|photo by Amy Brandon|
We are a broken people. The majority of the phone calls we get are from people we don’t know and don’t want to speak to. The majority of the mail we get is from people we don’t know and don’t want to hear from. Somehow we have convinced ourselves that digital interactions with people who check in with us on their own schedules are enough for us, that we don’t need to take the time to cultivate the living, to build non-digital relationships with others who, at times, will interfere with our own busy schedules. After all, we have hundreds of friends available 24/7 at the stroke of a computer key. Few of us , including me, seem to have the capacity any more to be real-life, in-person, on-call friends to one another in these times of digital ascendancy. It’s a lot easier to like a post or type “I love you” or “I’m praying for you” than it is to sit across from another person and let her pain assault you while you drown in your own helplessness. And we wonder why the most vulnerable, the most broken and isolated among us, break in horrific ways we don’t understand. We have neither the time, the patience, nor frankly, the interest, in being the right kind of friend, the saving kind of friend, any more. That is the hard truth. That is not the truth of the Bible we all like to say we follow.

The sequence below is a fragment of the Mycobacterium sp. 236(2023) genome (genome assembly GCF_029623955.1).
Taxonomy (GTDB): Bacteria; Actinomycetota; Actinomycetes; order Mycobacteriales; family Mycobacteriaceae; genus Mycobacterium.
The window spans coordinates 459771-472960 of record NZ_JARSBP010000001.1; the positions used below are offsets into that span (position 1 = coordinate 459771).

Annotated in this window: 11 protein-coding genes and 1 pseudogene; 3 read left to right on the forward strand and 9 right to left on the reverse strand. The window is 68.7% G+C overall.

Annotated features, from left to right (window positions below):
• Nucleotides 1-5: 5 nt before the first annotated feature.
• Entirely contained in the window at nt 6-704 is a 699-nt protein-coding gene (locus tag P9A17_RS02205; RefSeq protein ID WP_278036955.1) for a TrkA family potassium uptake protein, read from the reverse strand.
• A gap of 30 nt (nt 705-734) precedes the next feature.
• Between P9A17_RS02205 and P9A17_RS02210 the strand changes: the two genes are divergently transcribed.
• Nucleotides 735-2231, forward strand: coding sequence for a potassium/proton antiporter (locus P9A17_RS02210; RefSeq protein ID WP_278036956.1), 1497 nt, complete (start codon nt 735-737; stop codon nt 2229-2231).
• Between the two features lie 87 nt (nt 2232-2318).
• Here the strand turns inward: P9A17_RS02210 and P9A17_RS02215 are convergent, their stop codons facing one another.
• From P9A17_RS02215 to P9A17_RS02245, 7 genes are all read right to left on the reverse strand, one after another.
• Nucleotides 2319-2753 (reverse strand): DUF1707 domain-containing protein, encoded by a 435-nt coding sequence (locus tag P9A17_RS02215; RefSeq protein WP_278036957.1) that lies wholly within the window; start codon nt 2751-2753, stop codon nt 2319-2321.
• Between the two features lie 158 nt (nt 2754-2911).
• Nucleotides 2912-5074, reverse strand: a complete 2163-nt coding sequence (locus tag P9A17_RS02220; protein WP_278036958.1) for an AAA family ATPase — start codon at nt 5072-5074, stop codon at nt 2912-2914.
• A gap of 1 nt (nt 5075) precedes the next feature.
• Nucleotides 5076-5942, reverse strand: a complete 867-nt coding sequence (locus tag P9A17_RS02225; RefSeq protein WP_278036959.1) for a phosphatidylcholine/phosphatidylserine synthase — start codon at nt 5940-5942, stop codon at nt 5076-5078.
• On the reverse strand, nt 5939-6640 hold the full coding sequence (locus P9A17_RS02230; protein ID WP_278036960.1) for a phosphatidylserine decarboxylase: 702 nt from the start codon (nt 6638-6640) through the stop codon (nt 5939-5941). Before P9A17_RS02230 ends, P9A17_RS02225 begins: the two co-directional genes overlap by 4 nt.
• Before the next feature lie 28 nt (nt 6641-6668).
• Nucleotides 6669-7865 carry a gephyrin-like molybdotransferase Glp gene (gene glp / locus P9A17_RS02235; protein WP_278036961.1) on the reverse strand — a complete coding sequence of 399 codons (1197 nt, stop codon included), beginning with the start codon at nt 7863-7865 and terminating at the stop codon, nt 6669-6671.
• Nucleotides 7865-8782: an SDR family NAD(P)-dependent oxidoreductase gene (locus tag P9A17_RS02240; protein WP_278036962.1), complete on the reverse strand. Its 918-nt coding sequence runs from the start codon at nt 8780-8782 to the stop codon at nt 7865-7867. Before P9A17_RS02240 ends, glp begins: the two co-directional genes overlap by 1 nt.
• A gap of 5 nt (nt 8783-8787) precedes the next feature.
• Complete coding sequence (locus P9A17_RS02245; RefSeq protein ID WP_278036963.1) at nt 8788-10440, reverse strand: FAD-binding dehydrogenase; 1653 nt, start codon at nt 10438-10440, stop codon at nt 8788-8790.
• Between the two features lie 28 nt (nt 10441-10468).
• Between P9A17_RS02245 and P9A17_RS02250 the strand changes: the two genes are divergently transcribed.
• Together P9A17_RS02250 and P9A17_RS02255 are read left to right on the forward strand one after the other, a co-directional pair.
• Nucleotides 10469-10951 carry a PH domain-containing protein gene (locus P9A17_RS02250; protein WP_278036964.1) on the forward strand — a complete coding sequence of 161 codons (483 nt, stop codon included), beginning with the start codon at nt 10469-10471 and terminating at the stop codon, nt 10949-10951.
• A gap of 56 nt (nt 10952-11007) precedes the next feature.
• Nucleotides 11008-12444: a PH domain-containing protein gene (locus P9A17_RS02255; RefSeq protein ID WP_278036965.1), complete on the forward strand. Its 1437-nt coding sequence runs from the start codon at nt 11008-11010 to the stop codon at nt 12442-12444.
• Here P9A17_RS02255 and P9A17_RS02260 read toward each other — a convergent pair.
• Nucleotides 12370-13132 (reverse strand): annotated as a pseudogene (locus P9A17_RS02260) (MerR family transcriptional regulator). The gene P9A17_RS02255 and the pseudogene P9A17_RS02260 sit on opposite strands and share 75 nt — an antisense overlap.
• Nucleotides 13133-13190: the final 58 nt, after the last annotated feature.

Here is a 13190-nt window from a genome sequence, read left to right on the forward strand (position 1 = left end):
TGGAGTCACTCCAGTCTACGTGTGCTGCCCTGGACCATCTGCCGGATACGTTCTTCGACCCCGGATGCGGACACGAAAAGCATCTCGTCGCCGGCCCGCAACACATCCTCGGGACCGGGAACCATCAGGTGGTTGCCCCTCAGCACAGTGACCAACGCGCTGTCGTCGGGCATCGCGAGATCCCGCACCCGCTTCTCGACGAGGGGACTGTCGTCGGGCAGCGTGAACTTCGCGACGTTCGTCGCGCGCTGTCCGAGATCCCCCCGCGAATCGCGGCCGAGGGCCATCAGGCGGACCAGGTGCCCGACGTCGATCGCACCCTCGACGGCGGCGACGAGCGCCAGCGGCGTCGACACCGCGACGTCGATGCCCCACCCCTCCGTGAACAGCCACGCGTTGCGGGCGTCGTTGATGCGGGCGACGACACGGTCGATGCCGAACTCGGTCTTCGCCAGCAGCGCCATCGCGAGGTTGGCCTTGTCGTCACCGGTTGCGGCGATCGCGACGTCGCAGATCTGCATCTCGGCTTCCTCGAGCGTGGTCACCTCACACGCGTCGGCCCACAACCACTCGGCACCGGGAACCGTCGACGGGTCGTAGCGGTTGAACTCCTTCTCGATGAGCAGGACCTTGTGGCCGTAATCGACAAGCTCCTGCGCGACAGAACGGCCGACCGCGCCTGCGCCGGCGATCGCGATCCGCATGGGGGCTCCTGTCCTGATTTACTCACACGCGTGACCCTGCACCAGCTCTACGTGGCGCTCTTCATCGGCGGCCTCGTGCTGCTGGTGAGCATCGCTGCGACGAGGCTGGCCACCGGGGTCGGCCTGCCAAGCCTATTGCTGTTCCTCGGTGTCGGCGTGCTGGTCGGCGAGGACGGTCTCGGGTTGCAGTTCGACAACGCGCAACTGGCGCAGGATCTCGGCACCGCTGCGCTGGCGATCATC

In the midst of the horror and pain of this week, I finished reading Lila by Marilynne Robinson. Lila is a beautiful book. It is art of the kind that redeems humanity. As I’m sure you know if you’re reading this blog, I don’t review plots or discuss character development. I hope you’ll read the book for that. But I do want to say that this book spoke to me in a particular way as I was able to identify so completely both with Lila’s logic and with her dysfunction. The one question Lila continually asks her husband, who is a minister, is why do things happen the way they do? Throughout the book, he evades the question until toward the end when he finally says what I discovered a long time ago. Some things just don’t lend themselves to being asked why. There is no fair, there is no deserve, sometimes there is no over-arching logic available to a human brain. You can see where this line of thought could lead to nihilism. Personally I think that is the lazy way out. To keep trying to love, to keep working for peace, to keep hoping, these are the hard ways out. These are the paths of the brave.
No man is an island. I’m pretty sure several famous people stressed this on several occasions over the course of written history, but we seem to do a fine job of forgetting it. I struggle personally with this because I don’t like or need a lot of people. The truth, though, I think, is that most of us don’t need hundreds of friends. We need one friend, one friend who will hear us when we howl and who will be there to absorb that howl and to help us find our way out of it so the howl doesn’t overwhelm us all in the end.